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Introduction. In contemporary hygienic science, a paramount focus is the examination of nanotechnology's impact on human health. Particularly concerning are nanoparticles of anthropogenic origin, for which living organisms lack adaptive mechanisms. These nanoparticles constitute a novel and potentially hazardous factor increasingly widespread in the environment, posing potential risks to human well-being. Consequently, the development of methods for calculating key parameters to reduce aerosol concentrations to permissible levels is of great importance.
Objective. This study aims to construct and substantiate a mathematical model capable of calculating the time required to reduce aerosol concentrations to safe levels, specifically the maximum permissible concentration for the given aerosol, in occupational settings. This calculation will be based on parameters such as aerosol concentration, dispersed composition, physical properties of the substance, and characteristics of the surrounding air.
Materials and methods. Mathematical modeling of nanoparticle and microparticle behavior in gaseous environments was conducted using software applications within SPSS 16, Statistica 12.0, and EXCEL.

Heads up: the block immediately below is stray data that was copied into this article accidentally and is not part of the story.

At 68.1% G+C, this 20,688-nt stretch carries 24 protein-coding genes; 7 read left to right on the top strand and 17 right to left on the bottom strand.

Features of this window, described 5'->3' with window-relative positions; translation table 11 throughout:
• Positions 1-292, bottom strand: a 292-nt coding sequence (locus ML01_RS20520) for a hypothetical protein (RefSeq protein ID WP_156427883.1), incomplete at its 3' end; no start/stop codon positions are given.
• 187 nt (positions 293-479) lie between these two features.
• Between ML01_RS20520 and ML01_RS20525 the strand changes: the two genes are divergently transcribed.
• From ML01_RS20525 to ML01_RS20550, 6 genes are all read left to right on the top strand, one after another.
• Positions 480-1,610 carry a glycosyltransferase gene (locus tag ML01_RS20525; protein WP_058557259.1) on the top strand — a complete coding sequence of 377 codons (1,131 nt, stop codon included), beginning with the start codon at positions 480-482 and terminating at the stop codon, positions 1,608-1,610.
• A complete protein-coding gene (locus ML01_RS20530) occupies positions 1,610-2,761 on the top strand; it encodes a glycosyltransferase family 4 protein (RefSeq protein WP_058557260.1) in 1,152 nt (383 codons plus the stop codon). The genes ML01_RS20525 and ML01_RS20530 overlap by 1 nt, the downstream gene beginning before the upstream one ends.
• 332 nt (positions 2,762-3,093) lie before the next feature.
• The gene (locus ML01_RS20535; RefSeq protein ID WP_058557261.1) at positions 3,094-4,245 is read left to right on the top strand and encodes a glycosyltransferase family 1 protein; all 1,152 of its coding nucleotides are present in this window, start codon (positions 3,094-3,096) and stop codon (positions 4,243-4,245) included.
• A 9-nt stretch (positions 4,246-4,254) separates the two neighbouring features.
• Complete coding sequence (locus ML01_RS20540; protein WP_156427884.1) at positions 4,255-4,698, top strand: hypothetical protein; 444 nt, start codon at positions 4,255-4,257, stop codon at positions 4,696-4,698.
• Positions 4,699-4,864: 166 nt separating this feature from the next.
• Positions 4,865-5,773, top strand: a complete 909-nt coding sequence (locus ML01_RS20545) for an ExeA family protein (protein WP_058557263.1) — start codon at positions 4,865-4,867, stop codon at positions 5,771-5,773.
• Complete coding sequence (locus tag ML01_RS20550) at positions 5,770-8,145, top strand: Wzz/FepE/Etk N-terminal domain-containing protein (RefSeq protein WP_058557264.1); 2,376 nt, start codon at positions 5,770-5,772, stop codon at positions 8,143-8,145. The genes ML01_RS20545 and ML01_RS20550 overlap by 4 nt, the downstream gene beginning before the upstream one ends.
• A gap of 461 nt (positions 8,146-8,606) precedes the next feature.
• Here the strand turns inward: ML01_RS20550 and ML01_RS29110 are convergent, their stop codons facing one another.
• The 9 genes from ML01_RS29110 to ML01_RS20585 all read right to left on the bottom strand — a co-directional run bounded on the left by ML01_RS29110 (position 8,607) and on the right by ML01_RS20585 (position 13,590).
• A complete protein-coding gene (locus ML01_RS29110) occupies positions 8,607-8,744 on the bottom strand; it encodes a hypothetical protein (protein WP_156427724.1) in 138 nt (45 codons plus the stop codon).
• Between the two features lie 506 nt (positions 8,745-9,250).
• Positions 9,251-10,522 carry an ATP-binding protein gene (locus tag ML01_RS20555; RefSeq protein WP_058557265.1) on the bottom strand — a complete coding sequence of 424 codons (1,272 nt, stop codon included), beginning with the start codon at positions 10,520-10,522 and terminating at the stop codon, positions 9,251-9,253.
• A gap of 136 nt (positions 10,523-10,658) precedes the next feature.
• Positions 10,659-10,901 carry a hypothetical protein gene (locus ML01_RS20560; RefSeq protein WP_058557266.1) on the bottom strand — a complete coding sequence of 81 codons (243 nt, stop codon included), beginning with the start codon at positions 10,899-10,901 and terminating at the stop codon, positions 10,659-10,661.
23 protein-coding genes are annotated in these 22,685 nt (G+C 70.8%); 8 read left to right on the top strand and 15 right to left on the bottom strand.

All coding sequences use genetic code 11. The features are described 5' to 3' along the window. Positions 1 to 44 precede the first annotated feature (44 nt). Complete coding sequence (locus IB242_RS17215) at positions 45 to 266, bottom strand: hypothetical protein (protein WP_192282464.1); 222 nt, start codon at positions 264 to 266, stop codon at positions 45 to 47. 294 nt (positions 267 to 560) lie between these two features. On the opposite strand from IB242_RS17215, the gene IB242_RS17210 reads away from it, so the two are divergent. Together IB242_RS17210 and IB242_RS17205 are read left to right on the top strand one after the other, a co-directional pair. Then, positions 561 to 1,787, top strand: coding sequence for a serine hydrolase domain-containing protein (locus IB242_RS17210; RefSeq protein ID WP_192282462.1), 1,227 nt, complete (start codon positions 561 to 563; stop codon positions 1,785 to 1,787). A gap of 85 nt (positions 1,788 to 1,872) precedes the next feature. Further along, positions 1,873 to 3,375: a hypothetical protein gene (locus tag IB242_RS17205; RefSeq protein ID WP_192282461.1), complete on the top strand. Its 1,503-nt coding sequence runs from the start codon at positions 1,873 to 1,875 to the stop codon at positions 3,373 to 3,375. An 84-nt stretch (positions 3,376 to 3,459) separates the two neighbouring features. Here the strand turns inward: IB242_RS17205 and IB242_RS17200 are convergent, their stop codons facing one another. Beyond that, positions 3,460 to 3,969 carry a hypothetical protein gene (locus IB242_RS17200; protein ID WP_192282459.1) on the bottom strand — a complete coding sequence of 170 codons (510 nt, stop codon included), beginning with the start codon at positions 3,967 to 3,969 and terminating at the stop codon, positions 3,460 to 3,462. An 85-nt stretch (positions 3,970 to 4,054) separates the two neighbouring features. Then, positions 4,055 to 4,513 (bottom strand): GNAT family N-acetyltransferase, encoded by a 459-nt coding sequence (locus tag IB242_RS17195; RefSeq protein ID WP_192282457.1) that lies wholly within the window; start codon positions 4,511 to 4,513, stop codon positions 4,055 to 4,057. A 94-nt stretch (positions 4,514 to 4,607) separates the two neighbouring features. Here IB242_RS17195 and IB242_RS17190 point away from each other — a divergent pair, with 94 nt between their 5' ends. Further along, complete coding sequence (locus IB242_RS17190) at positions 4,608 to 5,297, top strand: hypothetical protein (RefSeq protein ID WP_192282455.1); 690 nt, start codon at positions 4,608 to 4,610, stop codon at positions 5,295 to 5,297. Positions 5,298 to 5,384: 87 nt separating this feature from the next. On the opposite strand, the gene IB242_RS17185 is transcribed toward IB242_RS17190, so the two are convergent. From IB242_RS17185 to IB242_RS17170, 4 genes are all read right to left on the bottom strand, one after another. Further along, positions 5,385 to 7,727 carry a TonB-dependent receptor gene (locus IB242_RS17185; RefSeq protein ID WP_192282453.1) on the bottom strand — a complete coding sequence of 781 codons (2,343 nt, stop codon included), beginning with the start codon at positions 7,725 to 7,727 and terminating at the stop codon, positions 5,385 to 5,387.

Results. This article introduces novel mathematical models that facilitate the description of aggregation and sedimentation processes of nanoparticles and microparticles of varying sizes in given space-time coordinates, depending on their concentration, dispersed composition, and other physical attributes of both the particles and the surrounding air.
Conclusions. In conclusion, our study has yielded mathematical models capable of quantitatively elucidating the processes of aggregation and sedimentation of particles with diverse size distributions. These models enable the calculation of the time required for concentrations of nano- and microparticles, varying in both quantity and weight dispersion, to reach specified levels at predefined spatial coordinates, frequently within an individual worker's breathing zone.
Keywords: mathematical model; fine particles; nanoparticles; aggregation; sedimentation.